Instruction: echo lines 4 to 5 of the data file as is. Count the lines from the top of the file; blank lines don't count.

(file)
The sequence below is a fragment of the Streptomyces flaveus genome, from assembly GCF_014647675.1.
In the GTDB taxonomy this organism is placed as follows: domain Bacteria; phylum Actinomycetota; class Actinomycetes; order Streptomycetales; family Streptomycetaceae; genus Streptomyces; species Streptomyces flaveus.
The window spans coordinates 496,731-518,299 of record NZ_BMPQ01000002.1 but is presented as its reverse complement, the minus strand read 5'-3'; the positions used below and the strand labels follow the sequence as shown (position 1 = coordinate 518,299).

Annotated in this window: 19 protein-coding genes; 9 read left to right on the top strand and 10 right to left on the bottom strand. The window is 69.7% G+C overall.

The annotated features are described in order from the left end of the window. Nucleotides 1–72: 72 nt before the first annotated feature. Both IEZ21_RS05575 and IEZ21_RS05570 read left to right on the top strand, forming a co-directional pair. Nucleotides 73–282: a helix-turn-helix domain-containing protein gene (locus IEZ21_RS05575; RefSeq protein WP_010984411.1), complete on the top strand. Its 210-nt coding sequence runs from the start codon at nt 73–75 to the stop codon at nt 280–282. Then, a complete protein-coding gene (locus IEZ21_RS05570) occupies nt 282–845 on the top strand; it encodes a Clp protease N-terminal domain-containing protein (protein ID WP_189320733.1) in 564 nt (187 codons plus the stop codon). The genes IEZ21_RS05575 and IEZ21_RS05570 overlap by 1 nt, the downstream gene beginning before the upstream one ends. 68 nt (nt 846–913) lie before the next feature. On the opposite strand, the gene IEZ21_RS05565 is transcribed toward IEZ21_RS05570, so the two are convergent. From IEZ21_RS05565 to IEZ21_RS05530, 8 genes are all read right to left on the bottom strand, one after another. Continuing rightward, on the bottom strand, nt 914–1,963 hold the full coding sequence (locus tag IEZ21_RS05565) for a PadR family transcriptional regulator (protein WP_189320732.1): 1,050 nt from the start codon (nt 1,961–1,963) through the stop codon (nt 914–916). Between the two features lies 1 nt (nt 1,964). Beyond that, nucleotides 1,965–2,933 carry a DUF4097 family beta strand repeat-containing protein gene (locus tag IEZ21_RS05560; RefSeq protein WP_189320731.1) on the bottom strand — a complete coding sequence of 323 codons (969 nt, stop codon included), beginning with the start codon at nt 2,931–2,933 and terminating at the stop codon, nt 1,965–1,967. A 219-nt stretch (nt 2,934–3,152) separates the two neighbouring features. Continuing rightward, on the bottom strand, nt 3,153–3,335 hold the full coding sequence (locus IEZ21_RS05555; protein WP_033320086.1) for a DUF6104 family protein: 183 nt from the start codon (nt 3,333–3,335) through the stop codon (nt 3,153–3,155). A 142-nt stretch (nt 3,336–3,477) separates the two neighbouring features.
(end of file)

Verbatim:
Annotated in this window: 19 protein-coding genes; 9 read left to right on the top strand and 10 right to left on the bottom strand. The window is 69.7% G+C overall.

The annotated features are described in order from the left end of the window. Nucleotides 1–72: 72 nt before the first annotated feature. Both IEZ21_RS05575 and IEZ21_RS05570 read left to right on the top strand, forming a co-directional pair. Nucleotides 73–282: a helix-turn-helix domain-containing protein gene (locus IEZ21_RS05575; RefSeq protein WP_010984411.1), complete on the top strand. Its 210-nt coding sequence runs from the start codon at nt 73–75 to the stop codon at nt 280–282. Then, a complete protein-coding gene (locus IEZ21_RS05570) occupies nt 282–845 on the top strand; it encodes a Clp protease N-terminal domain-containing protein (protein ID WP_189320733.1) in 564 nt (187 codons plus the stop codon). The genes IEZ21_RS05575 and IEZ21_RS05570 overlap by 1 nt, the downstream gene beginning before the upstream one ends. 68 nt (nt 846–913) lie before the next feature. On the opposite strand, the gene IEZ21_RS05565 is transcribed toward IEZ21_RS05570, so the two are convergent. From IEZ21_RS05565 to IEZ21_RS05530, 8 genes are all read right to left on the bottom strand, one after another. Continuing rightward, on the bottom strand, nt 914–1,963 hold the full coding sequence (locus tag IEZ21_RS05565) for a PadR family transcriptional regulator (protein WP_189320732.1): 1,050 nt from the start codon (nt 1,961–1,963) through the stop codon (nt 914–916). Between the two features lies 1 nt (nt 1,964). Beyond that, nucleotides 1,965–2,933 carry a DUF4097 family beta strand repeat-containing protein gene (locus tag IEZ21_RS05560; RefSeq protein WP_189320731.1) on the bottom strand — a complete coding sequence of 323 codons (969 nt, stop codon included), beginning with the start codon at nt 2,931–2,933 and terminating at the stop codon, nt 1,965–1,967. A 219-nt stretch (nt 2,934–3,152) separates the two neighbouring features. Continuing rightward, on the bottom strand, nt 3,153–3,335 hold the full coding sequence (locus IEZ21_RS05555; protein WP_033320086.1) for a DUF6104 family protein: 183 nt from the start codon (nt 3,333–3,335) through the stop codon (nt 3,153–3,155). A 142-nt stretch (nt 3,336–3,477) separates the two neighbouring features.